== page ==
Safe food is the result of safe processing. Processors and packers are charged with assuring all systems meet food safety standards and taking all precautions to assure food products are safe for consumption when they go to market.
These precautions include monitoring the source and cleanliness of raw materials, training personnel in correct handling methods, and implementing safety systems that dictate how and when equipment is cleaned. Once these fundamentals are incorporated into a plan, the last piece comes into play.
Checklists will document when a piece of equipment has been cleaned and by whom. Still, the quality assurance professional will need to test to confirm cleaning has been effective and that no contamination remains, microbial or chemical. This monitoring of the food processor’s environment is essential and, when done correctly, consistently, and conscientiously, protects not only the processor—from recalls and lawsuits—but the consuming public.
However, it is costly and time consuming, and requires a dedicated and trained professional staff, access to a lab—onsite or by contract—and the consumables to conduct testing of surfaces and food products. The food industry is served by distributors who specialize in providing efficient and accurate testing systems and supplies.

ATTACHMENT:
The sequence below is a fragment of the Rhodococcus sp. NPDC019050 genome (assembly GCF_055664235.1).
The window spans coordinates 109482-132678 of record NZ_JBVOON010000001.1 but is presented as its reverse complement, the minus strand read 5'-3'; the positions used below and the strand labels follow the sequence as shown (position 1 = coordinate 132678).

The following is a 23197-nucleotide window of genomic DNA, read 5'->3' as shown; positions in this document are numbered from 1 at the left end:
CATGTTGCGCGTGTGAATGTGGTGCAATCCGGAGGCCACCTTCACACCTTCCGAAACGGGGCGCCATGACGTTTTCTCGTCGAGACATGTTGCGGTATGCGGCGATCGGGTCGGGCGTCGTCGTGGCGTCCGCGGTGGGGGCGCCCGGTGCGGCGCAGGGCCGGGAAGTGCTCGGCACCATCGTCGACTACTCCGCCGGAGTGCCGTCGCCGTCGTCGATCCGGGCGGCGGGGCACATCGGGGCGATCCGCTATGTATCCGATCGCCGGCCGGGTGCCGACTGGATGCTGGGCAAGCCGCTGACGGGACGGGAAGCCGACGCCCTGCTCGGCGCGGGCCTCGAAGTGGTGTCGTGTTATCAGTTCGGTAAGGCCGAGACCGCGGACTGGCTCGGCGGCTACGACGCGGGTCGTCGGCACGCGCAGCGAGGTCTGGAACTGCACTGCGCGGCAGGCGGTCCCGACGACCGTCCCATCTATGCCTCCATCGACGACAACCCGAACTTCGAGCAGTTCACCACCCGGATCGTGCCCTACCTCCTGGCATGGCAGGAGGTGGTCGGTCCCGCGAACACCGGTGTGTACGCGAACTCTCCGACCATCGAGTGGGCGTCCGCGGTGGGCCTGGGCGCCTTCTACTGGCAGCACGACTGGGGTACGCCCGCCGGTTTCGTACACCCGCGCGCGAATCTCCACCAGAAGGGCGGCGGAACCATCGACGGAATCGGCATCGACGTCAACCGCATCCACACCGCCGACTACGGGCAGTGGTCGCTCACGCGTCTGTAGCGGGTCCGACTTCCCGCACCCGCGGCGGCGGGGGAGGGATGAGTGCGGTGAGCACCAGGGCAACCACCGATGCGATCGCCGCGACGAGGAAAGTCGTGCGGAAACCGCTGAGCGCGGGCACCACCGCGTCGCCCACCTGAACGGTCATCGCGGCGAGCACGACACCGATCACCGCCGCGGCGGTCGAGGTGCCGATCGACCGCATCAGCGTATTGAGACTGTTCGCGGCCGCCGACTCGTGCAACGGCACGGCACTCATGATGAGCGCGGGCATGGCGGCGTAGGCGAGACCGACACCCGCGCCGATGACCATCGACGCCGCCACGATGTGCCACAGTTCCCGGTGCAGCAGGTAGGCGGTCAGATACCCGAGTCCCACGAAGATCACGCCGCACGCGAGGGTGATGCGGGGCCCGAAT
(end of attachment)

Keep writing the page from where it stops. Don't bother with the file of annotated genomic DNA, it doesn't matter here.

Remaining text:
These may be rapid tests or devices to collect and transport specimens to the lab for quantitative analysis. They all need to be user friendly. In order to test a broad range of surfaces, including those difficult to reach ones in drains or tight spaces, or above, between or beneath conveyors and equipment, an array of devices may be needed.
The on-site food safety professionals will select the tools that are needed for the operation, specific to its manufacturing and processing systems and the food products being produced. The right protocol will require testing both routinely and randomly, leaving nothing to chance.
Worth Every Penny
When food safety professionals were recently asked to rank the most important attributes considered in their selection of testing methods there was consensus: cost was not the primary concern. While cost and versatility were important, sensitivity and specificity ranked highest. Why? Because finding contamination without identifying it doesn’t provide the information needed to resolve the situation.
The answers will have to be found to the questions of what, how, and where contamination entered the system. Contaminants may enter the plant from the loading dock, be present on the wall, or hiding in drains.
While the primary concern in a bottling plant might be the presence of yeast or mold, the processor will also want to know if cleaning products are left on processing equipment or surfaces. Ingredients may be free of Listeria, but Listeria may still be present in the processing system. The food safety professional has to know the status of the plant’s environmental health every day.
Having the right testing protocol that provides accurate results consistently can be the difference between a safe, productive operation and a damaging recall.